It's all happening here today. It's breakfast time, it's party time in the Hayes' household -
we're getting ready for a big party, somebody's birthday this week.
More importantly, I have been waiting for this envelope to arrive.
"Paul Hayes, this is your showdown. The challenge is simple.
"You have today to buy antiques and collectibles from wherever you like."
Excuse me while I get a bit of breakfast.
"Tomorrow, you must sell your items off a stall
"at the Newark International Antique and Collectors Fair
"in direct competition with your opponent, Paul Hayes.
"The winner will be the dealer who makes the most profit."
"You will find suggestions for places where you can buy your items
"together with details of tomorrow's market in your information pack."
"Good luck." I think I'll go to an auction. I like auctions, I'm an auctioneer, that's the place to be.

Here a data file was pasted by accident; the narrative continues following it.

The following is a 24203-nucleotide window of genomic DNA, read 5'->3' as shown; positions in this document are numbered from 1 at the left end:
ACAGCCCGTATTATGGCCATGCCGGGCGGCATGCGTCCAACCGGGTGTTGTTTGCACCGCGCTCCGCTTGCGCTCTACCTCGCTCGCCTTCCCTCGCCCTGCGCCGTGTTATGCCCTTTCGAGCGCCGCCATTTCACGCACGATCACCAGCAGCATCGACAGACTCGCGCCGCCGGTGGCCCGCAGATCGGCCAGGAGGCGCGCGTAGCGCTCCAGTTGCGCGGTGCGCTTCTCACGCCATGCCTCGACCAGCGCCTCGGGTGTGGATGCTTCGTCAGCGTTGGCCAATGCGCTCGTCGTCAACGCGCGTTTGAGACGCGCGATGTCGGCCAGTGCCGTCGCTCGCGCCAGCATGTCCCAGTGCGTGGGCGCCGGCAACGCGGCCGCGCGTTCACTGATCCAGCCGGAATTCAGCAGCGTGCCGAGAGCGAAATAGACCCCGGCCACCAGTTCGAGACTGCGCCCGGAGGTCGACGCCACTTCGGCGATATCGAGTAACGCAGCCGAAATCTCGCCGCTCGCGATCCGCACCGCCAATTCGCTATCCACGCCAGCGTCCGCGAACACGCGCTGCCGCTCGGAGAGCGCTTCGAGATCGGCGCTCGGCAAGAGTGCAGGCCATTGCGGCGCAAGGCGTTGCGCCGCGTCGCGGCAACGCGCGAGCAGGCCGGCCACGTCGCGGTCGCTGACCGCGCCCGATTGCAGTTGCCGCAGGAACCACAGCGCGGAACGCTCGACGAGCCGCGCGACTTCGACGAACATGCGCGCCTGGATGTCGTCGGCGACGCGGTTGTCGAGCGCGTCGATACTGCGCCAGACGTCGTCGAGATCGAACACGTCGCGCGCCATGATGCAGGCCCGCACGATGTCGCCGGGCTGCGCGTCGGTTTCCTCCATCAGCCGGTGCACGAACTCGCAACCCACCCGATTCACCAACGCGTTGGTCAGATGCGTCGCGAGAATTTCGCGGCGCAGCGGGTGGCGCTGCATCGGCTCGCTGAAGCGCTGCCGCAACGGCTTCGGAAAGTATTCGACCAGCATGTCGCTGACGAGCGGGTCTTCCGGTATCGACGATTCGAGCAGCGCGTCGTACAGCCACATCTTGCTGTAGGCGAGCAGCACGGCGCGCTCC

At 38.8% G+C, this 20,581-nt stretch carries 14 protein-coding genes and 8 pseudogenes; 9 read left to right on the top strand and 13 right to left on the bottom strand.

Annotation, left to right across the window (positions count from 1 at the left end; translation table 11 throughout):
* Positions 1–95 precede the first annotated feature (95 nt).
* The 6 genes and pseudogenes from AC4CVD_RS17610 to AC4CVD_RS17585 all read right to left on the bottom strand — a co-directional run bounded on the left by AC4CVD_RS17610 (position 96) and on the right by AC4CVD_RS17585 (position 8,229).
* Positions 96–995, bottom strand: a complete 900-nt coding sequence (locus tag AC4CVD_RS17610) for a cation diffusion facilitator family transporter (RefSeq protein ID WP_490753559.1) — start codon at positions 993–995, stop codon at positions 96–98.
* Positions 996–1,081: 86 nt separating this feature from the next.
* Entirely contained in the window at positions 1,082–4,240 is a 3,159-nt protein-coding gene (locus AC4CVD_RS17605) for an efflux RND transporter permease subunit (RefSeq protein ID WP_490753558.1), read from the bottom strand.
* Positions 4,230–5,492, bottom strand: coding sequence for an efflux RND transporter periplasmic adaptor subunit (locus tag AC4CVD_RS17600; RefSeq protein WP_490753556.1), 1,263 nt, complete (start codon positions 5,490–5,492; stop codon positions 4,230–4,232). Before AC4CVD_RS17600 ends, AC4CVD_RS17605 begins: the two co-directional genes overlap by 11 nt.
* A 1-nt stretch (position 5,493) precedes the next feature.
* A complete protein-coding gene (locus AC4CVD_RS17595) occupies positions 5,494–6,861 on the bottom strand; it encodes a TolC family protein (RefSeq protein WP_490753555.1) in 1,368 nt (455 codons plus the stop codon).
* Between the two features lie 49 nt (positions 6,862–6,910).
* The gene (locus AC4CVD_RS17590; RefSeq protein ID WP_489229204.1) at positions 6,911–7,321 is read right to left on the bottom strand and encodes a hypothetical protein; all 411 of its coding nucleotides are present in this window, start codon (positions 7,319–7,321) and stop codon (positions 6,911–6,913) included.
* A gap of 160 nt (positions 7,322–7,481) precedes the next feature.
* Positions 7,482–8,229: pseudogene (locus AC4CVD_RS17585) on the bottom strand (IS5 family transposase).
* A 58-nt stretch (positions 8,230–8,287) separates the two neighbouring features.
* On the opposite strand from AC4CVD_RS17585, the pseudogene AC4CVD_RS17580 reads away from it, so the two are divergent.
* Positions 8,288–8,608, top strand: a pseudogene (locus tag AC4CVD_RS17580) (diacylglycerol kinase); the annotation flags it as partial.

Charlie and Paul each have up to £1,000 of their own money to spend.
Today, they must buy an entire stall's worth of antiques.
Tomorrow, they'll be selling the whole lot in direct competition
at one of the country's most established antiques fairs in Newark in Nottinghamshire.
This internationally-renowned fair has literally hundreds of specialist stalls,
loaded with some of the best antiques and collectibles available anywhere in Europe.
The boys will be selling to both members of the public and to other professional dealers.
For The Charmer and The Man From Morecambe,
the secret to winning this epic 48-hour challenge lies in knowing their market.